• Following safe work practices will ensure asbestos is not disturbed
  • If you see disturbed asbestos, please notify Regulatory Compliance immediately. We will address the problem
how much asbestos is safe
How much asbestos is safe?
  • OSHA sets limit of 0.1 fibers per cubic centimeter, averaged over 8 hours
  • 1 cubic centimeter is about equal to the size of a sugar cube
  • OSHA sets another limit of 1.0 f/cc, averaged over 30 minutes to limit heavier short-term exposure
processes that use lead
Processes that Use Lead

Exposure to lead occurs in at least 120 different occupations including

  • Primary and secondary lead smelting
  • Lead-storage battery manufacturing


processes that use lead cont
Processes that Use Lead (cont.)
  • Lead-pigment manufacturing and use (paints)
  • Solder manufacturing and use
  • Shipbuilding/repairing


processes that use lead cont1
Processes that Use Lead (cont.)
  • Auto manufacturing
  • Printing


how lead enters the body
How lead enters the body
  • Inhalation
  • Ingestion
  • Generally not absorbed through skin (unless organic; ethyl/methyl lead)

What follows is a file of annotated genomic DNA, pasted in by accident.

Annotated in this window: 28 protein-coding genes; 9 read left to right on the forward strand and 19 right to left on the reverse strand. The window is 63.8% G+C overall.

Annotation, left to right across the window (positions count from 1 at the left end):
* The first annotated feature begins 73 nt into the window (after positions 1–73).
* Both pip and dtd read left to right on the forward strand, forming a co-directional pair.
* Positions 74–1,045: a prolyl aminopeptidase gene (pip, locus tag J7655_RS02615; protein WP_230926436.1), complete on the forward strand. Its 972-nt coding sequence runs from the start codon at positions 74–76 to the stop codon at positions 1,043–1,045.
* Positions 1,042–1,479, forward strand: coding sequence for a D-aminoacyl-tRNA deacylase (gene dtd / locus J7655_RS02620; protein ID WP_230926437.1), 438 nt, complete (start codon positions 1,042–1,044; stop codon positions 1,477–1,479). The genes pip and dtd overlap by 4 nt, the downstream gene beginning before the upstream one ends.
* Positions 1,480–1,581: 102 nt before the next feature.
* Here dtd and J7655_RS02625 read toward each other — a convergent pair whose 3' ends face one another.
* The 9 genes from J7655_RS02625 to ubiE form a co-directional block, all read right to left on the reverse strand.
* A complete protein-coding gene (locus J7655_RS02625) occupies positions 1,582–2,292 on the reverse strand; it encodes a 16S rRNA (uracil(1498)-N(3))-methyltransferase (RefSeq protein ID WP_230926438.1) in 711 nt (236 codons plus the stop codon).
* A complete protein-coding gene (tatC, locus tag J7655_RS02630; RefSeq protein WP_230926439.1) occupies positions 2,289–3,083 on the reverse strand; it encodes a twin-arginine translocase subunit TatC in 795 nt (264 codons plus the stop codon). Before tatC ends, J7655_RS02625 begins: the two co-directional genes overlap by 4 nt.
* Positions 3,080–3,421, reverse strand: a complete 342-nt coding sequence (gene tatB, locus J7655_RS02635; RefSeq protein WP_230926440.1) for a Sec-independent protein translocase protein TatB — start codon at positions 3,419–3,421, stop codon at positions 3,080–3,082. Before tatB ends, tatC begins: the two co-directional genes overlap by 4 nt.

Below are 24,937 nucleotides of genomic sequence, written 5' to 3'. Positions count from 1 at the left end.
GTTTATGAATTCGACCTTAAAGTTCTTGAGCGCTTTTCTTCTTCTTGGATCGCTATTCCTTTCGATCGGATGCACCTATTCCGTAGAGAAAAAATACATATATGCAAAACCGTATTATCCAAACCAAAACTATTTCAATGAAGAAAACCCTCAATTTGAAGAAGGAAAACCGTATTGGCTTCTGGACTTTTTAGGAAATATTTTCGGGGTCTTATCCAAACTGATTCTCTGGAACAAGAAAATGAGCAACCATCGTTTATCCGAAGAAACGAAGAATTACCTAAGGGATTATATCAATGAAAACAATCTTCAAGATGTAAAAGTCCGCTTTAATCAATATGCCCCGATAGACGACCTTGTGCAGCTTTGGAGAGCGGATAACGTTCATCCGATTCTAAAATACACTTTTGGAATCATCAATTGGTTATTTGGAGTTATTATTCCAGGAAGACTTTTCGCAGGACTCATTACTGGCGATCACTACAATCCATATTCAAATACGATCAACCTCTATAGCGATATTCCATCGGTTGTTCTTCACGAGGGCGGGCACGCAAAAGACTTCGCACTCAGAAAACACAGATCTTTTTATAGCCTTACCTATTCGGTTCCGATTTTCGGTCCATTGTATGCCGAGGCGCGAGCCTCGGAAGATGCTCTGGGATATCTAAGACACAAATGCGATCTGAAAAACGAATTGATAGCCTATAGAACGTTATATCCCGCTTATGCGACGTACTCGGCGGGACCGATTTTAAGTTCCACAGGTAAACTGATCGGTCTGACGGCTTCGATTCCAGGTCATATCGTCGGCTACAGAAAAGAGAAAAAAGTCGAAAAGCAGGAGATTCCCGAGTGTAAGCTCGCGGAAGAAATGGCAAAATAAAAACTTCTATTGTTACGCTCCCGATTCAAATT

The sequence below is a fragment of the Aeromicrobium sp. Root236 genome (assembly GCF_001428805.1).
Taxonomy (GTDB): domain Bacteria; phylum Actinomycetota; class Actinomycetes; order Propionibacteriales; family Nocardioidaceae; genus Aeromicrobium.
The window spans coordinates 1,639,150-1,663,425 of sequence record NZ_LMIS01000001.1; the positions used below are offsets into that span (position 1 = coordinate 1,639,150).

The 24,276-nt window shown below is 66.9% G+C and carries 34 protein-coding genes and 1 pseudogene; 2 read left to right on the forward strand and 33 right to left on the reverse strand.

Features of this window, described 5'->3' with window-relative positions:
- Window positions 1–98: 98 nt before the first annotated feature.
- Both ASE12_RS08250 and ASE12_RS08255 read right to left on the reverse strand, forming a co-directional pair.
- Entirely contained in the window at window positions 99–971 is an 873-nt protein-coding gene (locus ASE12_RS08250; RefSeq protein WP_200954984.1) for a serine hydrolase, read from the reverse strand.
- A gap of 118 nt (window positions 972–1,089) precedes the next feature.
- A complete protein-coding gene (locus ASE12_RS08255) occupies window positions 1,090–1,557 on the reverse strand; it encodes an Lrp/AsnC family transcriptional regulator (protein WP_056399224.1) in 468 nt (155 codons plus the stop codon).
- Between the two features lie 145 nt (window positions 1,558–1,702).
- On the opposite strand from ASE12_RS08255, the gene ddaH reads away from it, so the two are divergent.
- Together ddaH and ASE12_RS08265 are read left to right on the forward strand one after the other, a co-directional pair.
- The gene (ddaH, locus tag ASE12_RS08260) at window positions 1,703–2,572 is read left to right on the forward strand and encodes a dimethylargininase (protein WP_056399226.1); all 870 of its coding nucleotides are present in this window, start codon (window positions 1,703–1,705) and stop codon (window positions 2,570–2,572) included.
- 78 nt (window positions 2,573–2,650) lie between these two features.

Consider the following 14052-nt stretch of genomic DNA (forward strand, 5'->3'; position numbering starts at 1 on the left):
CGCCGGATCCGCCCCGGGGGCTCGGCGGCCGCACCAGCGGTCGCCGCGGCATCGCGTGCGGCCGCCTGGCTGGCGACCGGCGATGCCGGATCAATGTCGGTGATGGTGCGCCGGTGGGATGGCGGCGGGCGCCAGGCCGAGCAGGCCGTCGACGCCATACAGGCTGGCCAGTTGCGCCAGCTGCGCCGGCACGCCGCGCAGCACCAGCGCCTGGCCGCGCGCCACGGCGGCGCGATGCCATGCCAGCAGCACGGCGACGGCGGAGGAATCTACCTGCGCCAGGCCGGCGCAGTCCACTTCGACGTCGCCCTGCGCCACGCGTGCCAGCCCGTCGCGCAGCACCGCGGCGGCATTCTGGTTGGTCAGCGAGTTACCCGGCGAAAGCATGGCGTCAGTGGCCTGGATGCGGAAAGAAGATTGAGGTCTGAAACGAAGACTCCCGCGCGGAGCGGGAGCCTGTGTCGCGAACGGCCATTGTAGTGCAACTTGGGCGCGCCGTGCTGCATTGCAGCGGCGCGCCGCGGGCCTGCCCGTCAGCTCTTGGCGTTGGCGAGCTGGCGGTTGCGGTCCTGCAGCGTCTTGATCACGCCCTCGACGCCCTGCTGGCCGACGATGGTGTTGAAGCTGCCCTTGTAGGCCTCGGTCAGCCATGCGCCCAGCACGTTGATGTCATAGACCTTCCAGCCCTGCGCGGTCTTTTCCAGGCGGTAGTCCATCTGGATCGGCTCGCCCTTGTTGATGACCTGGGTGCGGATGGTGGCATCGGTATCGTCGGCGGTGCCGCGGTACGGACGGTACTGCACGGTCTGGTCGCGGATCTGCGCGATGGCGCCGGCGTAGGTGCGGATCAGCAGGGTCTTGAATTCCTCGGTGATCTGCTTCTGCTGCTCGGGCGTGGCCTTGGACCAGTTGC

effects of acute overexposure
Effects of “acute” overexposure
  • Large dosages can kill in a matter of days
  • Acute encephalopathy can lead to seizures, coma, and cardiorespiratory arrest


effects of chronic overexposure
Damage to

Blood-forming system

Nervous system


Urinary system

Reproductive systems

Effects of “chronic” overexposure


regulations over the years
Regulations over the Years….
  • 1971-Lead Based Paint Poison Prevention Act (LBPPA) targeting HUD homes only
  • 1978-Consumer Product Safety Commission bans use of LBP in residences
  • 1987-abatement of all LBP in HUD homes
  • 1995-Guidance Publication on testing and abatement in non-HUD residences
  • Not much since then, until….
here s the latest
Here’s the latest….
  • March 31, 2008-EPA sets new rule for contractors during LBP disturbance activities